Kristen Willeumier, Ph.D.
Kristen Willeumier, PhD, is a neuroscientist with research expertise on how diet, lifestyle, nutrition and sports related concussions impact brain health and longevity. Dr. Willeumier served as the Director of Neuroimaging Research for the Amen Clinics from 2009-2016 exploring the role of brain SPECT imaging in clinical practice. She has authored or co-authored 52 scientific publications in peer reviewed journals. Areas of published research include traumatic brain injury, posttraumatic stress disorder, autism, biomarkers of suicide, obesity, gender differences in brain function, clinical outcomes and brain rehabilitation. Together with colleagues, she led a clinical research trial investigating the long-term effects of repetitive subconcussive impacts in NFL football players. Subsequent work focused on therapeutic approaches to rehabilitate brain function in athletes.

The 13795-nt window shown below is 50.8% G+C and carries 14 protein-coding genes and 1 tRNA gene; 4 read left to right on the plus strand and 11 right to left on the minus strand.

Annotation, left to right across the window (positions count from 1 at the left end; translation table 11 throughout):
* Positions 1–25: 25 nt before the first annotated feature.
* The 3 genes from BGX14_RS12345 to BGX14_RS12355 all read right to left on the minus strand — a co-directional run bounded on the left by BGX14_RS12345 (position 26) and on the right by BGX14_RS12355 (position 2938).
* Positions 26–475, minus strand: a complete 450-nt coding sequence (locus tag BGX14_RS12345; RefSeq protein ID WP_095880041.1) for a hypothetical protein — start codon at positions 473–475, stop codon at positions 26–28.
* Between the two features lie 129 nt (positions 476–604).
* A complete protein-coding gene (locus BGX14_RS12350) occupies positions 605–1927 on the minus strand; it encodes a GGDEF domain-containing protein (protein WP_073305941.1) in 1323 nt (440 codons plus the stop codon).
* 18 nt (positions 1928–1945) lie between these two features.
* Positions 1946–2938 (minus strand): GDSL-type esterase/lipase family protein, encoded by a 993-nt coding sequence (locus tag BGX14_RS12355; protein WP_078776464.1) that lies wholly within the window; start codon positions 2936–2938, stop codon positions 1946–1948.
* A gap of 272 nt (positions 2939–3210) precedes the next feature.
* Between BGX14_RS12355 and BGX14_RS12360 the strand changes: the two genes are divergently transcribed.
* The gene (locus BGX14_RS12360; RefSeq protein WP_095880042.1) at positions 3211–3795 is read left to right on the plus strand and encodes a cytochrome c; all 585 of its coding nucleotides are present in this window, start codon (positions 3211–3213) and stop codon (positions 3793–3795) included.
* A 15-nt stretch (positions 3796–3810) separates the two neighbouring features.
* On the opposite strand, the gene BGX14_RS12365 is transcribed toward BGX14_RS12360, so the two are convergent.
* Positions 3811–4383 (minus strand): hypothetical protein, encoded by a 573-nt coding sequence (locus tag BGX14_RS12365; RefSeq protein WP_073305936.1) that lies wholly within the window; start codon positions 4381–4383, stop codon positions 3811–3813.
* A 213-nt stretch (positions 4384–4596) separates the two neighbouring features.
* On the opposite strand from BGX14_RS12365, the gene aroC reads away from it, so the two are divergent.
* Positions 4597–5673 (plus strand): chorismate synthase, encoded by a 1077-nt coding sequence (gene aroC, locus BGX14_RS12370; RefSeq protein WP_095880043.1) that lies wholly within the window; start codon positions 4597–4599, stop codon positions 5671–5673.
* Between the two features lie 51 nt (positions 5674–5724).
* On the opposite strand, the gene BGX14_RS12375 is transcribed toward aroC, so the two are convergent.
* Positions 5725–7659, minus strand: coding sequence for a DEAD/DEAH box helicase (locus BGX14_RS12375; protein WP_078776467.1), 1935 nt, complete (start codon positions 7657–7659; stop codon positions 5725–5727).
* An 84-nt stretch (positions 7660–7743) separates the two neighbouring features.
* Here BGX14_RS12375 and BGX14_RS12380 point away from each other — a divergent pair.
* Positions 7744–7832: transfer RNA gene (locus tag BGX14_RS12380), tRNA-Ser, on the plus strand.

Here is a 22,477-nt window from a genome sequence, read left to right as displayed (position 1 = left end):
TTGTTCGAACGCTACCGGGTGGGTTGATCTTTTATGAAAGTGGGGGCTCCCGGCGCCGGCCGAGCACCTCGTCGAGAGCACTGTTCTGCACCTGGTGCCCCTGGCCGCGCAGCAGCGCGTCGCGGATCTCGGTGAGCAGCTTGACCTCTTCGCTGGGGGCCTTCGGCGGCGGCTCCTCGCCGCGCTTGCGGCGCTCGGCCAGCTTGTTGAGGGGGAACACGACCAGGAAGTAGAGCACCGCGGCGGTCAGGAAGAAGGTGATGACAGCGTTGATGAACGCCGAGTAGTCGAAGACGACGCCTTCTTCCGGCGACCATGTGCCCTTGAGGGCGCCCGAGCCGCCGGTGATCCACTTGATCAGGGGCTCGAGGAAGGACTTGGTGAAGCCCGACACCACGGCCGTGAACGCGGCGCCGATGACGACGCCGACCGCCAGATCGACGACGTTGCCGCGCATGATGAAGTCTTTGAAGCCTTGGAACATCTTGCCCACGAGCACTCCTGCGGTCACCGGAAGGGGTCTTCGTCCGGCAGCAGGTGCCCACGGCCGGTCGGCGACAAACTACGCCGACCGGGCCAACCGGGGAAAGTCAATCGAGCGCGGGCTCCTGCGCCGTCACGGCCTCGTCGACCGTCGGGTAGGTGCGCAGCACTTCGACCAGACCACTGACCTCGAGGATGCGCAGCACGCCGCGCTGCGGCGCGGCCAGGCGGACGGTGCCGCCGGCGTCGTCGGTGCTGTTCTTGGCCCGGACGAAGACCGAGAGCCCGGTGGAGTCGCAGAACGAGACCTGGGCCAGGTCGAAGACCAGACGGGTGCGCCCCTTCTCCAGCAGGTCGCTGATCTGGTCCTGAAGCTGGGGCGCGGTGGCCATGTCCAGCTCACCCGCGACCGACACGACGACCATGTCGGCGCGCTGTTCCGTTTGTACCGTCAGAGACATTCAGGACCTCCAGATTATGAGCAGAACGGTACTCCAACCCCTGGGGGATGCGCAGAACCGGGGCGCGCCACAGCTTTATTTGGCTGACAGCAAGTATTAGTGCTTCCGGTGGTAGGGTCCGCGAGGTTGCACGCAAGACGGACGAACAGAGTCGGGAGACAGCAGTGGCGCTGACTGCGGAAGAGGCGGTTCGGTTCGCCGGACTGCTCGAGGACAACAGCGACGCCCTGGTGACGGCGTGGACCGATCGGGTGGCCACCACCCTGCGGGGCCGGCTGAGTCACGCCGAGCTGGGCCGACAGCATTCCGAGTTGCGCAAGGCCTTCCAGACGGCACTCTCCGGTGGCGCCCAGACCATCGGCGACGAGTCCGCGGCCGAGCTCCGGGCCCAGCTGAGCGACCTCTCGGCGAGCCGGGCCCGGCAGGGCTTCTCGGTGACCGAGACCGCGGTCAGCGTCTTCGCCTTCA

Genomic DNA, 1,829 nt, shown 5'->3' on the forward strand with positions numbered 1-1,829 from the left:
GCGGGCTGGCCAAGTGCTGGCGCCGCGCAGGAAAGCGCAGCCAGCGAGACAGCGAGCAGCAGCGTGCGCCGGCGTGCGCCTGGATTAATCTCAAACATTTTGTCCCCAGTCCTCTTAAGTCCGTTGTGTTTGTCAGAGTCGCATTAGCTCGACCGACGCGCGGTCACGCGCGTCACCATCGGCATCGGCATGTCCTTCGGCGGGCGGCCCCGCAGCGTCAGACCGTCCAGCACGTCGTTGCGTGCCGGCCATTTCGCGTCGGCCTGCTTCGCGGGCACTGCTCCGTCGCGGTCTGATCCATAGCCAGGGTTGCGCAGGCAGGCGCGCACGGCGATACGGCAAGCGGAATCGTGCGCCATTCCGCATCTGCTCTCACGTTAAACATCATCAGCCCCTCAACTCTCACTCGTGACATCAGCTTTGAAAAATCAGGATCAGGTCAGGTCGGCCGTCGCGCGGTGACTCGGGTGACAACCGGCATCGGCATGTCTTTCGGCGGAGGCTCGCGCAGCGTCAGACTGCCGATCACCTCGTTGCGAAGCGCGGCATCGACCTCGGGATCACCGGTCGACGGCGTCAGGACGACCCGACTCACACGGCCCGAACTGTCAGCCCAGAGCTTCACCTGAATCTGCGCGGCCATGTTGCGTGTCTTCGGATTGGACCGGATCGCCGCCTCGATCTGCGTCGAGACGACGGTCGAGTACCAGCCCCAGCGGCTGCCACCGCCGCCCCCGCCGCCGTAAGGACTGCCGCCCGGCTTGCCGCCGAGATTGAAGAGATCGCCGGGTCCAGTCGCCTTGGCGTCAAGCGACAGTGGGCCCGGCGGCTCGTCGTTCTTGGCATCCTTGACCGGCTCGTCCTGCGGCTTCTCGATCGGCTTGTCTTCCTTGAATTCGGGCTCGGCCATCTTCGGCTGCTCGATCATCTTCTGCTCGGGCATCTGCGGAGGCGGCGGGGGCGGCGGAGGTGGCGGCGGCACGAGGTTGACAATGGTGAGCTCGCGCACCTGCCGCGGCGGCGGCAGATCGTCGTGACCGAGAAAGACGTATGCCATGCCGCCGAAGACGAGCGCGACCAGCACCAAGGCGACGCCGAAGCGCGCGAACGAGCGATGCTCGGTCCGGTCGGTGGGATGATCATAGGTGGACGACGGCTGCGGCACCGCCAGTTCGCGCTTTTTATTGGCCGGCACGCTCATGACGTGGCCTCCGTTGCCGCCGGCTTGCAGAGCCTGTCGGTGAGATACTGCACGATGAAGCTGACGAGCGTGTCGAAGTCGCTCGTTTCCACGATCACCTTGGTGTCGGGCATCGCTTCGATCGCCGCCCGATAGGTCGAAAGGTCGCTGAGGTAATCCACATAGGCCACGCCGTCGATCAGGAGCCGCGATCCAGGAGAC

Dr.Willeumier is currently the on the Scientific Advisory Board of Black Brain Health, LLC, a brain health organization focused on promoting enhanced cognition and neuroprotection and is a Media Spokesperson for CogGevity™ Advanced Brain Nutrition. She also holds a position on the Scientific Advisory Board of Tate Technology, LLC, a sports safety and technology licensing company. Dr.Willeumier is a Senior Research Fellow with the Society for Brain Mapping and Therapeutics and sits on the Scientific Committee for the 2018 World Brain Mapping Congress developing a Brain Health and Fitness Initiative.
Dr. Willeumier conducted her graduate research in the laboratory of Neurophysiology at the University of California, Los Angeles and the laboratory of Neurogenetics at Cedars-Sinai Medical Center using live cell imaging to investigate mechanisms of synaptic signaling in Parkinson’s disease. She received MS degrees in Physiological science and Neurobiology and a PhD degree in Neurobiology from the University of California, Los Angeles. She was a post-doctoral fellow in the Department of Neurology at Cedars-Sinai Medical Center where she continued her work in the field of neurodegenerative disease. She was the recipient of the prestigious NIH fellowship from the National Institute of Mental Health to study the molecular mechanisms underlying Parkinson’s disease and has presented her work at national and international scientific meetings including the Society for Neuroscience and Gordon Research Conference in Hong Kong.